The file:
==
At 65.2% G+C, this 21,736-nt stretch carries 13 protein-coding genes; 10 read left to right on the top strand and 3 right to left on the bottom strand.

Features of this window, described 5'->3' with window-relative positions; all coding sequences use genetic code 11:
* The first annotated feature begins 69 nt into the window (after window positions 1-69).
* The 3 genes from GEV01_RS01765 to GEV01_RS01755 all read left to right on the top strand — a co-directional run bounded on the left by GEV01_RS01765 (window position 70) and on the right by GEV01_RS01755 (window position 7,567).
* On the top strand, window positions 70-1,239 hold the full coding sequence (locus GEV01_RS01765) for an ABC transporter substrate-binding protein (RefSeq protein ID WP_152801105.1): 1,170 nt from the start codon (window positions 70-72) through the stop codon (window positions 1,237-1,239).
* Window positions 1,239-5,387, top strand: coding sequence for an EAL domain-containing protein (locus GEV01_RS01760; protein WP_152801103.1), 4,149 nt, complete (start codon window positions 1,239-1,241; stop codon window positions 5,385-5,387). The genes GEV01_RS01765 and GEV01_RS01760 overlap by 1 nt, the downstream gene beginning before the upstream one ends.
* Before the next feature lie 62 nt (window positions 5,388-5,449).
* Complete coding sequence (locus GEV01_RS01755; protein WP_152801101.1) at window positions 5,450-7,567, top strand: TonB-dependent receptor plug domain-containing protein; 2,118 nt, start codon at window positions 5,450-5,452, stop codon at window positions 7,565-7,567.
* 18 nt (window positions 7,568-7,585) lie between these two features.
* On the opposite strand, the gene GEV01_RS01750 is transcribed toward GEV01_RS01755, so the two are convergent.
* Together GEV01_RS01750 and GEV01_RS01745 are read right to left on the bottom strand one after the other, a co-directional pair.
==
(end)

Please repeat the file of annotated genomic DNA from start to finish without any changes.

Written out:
At 65.2% G+C, this 21,736-nt stretch carries 13 protein-coding genes; 10 read left to right on the top strand and 3 right to left on the bottom strand.

Features of this window, described 5'->3' with window-relative positions; all coding sequences use genetic code 11:
* The first annotated feature begins 69 nt into the window (after window positions 1-69).
* The 3 genes from GEV01_RS01765 to GEV01_RS01755 all read left to right on the top strand — a co-directional run bounded on the left by GEV01_RS01765 (window position 70) and on the right by GEV01_RS01755 (window position 7,567).
* On the top strand, window positions 70-1,239 hold the full coding sequence (locus GEV01_RS01765) for an ABC transporter substrate-binding protein (RefSeq protein ID WP_152801105.1): 1,170 nt from the start codon (window positions 70-72) through the stop codon (window positions 1,237-1,239).
* Window positions 1,239-5,387, top strand: coding sequence for an EAL domain-containing protein (locus GEV01_RS01760; protein WP_152801103.1), 4,149 nt, complete (start codon window positions 1,239-1,241; stop codon window positions 5,385-5,387). The genes GEV01_RS01765 and GEV01_RS01760 overlap by 1 nt, the downstream gene beginning before the upstream one ends.
* Before the next feature lie 62 nt (window positions 5,388-5,449).
* Complete coding sequence (locus GEV01_RS01755; protein WP_152801101.1) at window positions 5,450-7,567, top strand: TonB-dependent receptor plug domain-containing protein; 2,118 nt, start codon at window positions 5,450-5,452, stop codon at window positions 7,565-7,567.
* 18 nt (window positions 7,568-7,585) lie between these two features.
* On the opposite strand, the gene GEV01_RS01750 is transcribed toward GEV01_RS01755, so the two are convergent.
* Together GEV01_RS01750 and GEV01_RS01745 are read right to left on the bottom strand one after the other, a co-directional pair.